2 replies on “The Devil is in the Details”

I was appalled to hear of this case of the misplaced comma, and applaud your efforts to rectify the incorrect translation. I would like to introduce myself: I am fairly new to the field of court interpreting. I am a registered French interpreter (native fluency) in Oregon, although now living in the Washington, D.C. area. I also occasionally have been asked to do Dutch interpreting. (I spent formative years in Dutch schools in The Hague.) I have limited myself to low-level traffic cases, as I know my Dutch is not as fluent as my French. My question is, how do you maintain your fluency in Dutch? I was very disappointed when financials cutbacks some months ago forced the Dutch government to shut down its online radio station broadcasting. None of the commercial stations I have found contain serious news and commentary. Can you suggest some alternatives? Best regards, Teri Sprackland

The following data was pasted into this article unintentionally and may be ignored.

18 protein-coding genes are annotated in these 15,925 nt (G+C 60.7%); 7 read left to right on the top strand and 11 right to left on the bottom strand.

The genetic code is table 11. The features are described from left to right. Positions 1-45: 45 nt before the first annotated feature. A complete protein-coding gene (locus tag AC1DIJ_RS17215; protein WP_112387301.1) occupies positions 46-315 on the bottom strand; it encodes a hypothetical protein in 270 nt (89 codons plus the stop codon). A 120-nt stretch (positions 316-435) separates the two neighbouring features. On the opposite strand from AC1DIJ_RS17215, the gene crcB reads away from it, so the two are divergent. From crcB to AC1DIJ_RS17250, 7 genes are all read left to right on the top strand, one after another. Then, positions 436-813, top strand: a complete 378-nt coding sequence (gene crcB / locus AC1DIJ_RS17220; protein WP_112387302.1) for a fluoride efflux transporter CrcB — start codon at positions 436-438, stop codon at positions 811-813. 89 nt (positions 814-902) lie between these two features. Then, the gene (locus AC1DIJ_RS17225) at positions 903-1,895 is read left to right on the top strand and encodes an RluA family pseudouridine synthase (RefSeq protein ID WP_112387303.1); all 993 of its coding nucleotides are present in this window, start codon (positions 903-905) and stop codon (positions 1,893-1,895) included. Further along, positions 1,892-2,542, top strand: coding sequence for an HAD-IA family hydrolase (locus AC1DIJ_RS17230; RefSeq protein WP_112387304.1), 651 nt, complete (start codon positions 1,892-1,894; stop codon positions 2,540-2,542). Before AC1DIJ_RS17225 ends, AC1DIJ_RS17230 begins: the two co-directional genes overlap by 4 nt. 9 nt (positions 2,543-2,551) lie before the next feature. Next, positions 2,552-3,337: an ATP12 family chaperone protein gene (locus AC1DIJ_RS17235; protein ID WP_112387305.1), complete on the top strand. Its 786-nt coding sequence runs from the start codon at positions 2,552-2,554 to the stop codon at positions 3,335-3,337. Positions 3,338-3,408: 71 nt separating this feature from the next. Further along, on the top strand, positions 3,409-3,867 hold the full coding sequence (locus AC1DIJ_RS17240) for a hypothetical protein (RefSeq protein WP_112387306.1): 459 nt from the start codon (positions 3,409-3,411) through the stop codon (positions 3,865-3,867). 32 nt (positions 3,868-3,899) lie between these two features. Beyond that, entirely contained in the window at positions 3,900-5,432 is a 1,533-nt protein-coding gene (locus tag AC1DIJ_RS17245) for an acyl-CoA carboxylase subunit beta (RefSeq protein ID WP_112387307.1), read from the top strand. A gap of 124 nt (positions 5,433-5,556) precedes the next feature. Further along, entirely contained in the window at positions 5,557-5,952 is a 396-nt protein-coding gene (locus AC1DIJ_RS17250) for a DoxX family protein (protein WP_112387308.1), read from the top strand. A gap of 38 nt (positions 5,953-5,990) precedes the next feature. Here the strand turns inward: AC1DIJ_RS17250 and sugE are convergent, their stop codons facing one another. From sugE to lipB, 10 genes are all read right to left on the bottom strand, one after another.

Hi Teri, thank you for your kind words! I hope your services are in great demand in DC; I’d think much more so than on this side of the US, due to the abundance and vicinity of diplomatic posts. Funny that you mention The Hague, though: that’s precisely where I was posted, before coming stateside! Now, speaking of Dutch and keeping at the very least passive skills up… As you probably know, Radio Nederland has been virtually gutted, sadly. And I mourn that as a personal loss as well because years ago – when I lived in Hilversum – I actually worked there, as news editor and translator in the Spanish language department, prepping broadcasts intended for the Americas. So I wholeheartedly agree; the disappearance of that highly valuable two-way cultural window on the world is an incomprehensibly ill-advised and myopic decision. However, there are fortunately some alternative, quality resources available within reach thanks to the internet, certainly for our more narrowly defined applied linguistic purposes. If you haven’t checked out Uitzending Gemist yet, I’d recommend you do so. Although their offering also suffered greatly from the mind boggling deep cuts that have left the traditional very peculiar Dutch public broadcasting system reeling on the brink of a total implosion, there’s still enough quality programming available there to enjoy at the very least a good taste of that eigenzinnige maar toch ook bijzonder dierbare kikkerlandje. By the way, here’s a tip, in case geoblocking (for IP / copyright purposes) gets in the way of watching certain content that is restricted to viewing only in certain areas: subscribe to one of the quality VPN services (e.g. here or there) to circumvents the issue. At any rate, I hope that that answers your question; thanks again for dropping by, and graag weer tot ziens!